Anna McLoud Gibbs

Coming home – Days 18-20

Last Saturday was to be my last day in Brazil. I was flying out of Rio de Janeiro at 10:15 that night, and I planned to leave Iracambi as early as possible to make sure I made it there with plenty of time. Three other volunteers decided to split the taxi with me to the nearest town, Rosário da Limeira. Ronja’s 19th birthday was on Monday, so she wanted to buy baking ingredients to make a cake. (And Maria, the newest volunteer, is a baker in Germany, so the prospect of her assistance on a cake was especially exciting.) Maria and Alex were both early risers. So we all headed into Limeira at 6:45 am on that Saturday.

I was happy to have the company. Plus, I hoped Ronja and Alex, the resident-volunteer Portuguese speakers, could help me locate the town’s only ATM to take out some reais before the bus ride. Besides the R$15 saved for the taxi and the R$12 for the bus to Muriae, I had spent my last R$9.50 on truffles and cervezas at Larissa’s restaurant. I had about 75 extra cents to my name.

After some asking around, we found that the only ATM in town was closed until Monday morning. So we hunkered down in the cafe next to the bus to Muriae, which was leaving at 7:50 am. Maria and Alex bought two espressos – only R$1 for both, which is about 12 cents per drink. Alex ordered us a few salgados – pastries with meat and cheese. I snapped a picture of us with my disposable camera. Ronja got a picture of me weighed down with a backpack on my back and a backpack on my front. Then I hopped on the bus for an hour ride to Muriae.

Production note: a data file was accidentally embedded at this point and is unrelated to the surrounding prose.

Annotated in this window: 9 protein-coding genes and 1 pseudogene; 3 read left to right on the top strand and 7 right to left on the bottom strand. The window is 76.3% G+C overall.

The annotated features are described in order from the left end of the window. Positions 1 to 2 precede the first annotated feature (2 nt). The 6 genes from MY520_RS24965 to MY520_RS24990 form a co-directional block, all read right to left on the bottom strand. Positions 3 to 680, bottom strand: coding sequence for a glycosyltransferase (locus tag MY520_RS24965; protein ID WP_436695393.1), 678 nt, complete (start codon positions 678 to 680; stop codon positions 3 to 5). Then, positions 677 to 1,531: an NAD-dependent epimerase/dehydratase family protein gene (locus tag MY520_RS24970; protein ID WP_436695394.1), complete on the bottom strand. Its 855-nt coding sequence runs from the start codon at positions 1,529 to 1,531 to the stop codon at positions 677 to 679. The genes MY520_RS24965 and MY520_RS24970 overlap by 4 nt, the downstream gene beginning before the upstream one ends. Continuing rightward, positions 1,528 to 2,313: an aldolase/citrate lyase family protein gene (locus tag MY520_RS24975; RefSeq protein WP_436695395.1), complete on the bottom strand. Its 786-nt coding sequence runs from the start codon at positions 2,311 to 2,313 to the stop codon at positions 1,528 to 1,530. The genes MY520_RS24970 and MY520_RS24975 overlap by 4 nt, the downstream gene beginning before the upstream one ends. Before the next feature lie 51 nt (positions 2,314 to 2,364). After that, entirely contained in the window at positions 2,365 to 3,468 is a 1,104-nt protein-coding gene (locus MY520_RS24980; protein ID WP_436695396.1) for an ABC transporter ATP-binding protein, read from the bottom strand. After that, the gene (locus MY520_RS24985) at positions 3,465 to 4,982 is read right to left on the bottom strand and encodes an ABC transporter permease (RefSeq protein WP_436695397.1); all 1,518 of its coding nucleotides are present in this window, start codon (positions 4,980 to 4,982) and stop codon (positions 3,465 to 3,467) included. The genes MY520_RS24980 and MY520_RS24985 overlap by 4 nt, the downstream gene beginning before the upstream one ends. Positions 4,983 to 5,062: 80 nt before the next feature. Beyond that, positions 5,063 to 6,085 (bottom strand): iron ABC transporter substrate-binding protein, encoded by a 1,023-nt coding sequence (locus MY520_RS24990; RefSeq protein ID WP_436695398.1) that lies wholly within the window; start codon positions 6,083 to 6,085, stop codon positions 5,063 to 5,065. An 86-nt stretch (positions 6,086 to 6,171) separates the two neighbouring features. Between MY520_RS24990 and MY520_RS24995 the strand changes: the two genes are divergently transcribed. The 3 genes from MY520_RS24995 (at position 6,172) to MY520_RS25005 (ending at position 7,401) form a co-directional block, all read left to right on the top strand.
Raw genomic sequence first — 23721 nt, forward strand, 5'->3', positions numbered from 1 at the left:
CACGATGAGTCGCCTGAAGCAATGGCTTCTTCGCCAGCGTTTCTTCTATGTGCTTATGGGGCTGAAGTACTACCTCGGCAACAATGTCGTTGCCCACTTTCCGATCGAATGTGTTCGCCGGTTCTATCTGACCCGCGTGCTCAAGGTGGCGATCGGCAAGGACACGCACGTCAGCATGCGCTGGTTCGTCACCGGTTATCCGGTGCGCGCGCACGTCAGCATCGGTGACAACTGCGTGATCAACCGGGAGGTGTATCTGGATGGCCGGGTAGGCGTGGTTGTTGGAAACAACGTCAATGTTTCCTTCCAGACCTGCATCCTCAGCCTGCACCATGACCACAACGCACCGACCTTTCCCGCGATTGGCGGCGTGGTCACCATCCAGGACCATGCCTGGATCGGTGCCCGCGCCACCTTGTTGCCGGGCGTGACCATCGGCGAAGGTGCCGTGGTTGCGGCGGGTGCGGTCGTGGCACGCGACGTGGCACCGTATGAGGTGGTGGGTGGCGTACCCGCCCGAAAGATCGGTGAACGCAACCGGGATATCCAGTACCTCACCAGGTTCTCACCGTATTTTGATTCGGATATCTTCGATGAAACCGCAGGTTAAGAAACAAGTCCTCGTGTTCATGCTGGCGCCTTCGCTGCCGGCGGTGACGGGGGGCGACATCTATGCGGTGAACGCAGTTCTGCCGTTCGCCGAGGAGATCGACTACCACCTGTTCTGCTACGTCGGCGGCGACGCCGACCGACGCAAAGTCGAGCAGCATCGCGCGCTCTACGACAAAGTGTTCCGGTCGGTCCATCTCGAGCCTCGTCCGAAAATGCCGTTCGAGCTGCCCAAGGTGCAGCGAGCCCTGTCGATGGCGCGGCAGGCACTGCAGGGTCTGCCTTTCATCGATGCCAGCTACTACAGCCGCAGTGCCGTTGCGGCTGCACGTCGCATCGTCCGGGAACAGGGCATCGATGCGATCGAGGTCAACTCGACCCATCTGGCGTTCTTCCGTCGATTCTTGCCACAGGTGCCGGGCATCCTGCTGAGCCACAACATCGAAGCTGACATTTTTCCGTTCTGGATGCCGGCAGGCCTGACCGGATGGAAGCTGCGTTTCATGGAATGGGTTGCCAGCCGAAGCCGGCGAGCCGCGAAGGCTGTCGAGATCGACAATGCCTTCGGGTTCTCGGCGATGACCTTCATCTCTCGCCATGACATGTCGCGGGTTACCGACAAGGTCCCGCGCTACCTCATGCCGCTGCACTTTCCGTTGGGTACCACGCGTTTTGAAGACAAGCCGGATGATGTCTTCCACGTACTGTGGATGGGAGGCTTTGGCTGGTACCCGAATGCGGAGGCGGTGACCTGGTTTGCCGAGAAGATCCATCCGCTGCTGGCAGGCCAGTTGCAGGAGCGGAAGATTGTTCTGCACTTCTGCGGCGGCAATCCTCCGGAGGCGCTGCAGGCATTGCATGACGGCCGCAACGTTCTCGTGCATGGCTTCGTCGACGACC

In the Muriae bus station, I confidently walked up to the counter to buy a bus ticket. I had been very nervous taking the buses three weeks earlier. I had even printed out the instructions so I could just hand them over instead of order aloud. But I had had three weeks immersed in Portuguese. I could buy a bus ticket.

“Um bilhete por Rio,” I said. Was it por or para? Oh well. I wasn’t even sure if it was bilhete. My beginner’s Portuguese book had given me a different word for ticket. But bilhete sounded familiar to me, and I saw it written on a sign in the booth. I figured the man would at least understand what I wanted.

“No habla ingles,” he responded.

There was a long, shocked pause on my end. “Well, I know,” I finally said.

We finally managed to communicate, and I successfully bought a bus ticket to Rio. The man hadn’t made much sense: “Habla” is Spanish (in Portuguese he would’ve said “fala”) and “ingles” of course means English. So he told me in Spanish that he couldn’t speak English, when his native language was definitely Portuguese. I took it to mean that he meant to say he couldn’t speak Spanish? A slight win?

On the five hour bus ride to Rio, I watched the landscape running by. Minas Gerais is known for its mountains, and I could see why. Mountains bubbled from the surface of the earth as far as the eye could see.

I thought back to the day before:

Friday, the last full day of my time in Brazil, the volunteers had attended a medicinal plants workshop hosted by Carla, a woman who lives about 3 km from Iracambi. Her rowdy German shepherd Choku had randomly appeared in the center a few times in the previous week, and we finally got to meet the gentle soul that is her owner. Carla studied at university in Toronto, where she fell in love with medicinal plants during a botany course. She moved back to the rainforest and now she studies plants in hopes of commercializing shampoos and soaps made with their ingredients. She has eleven cats and even more tattoos.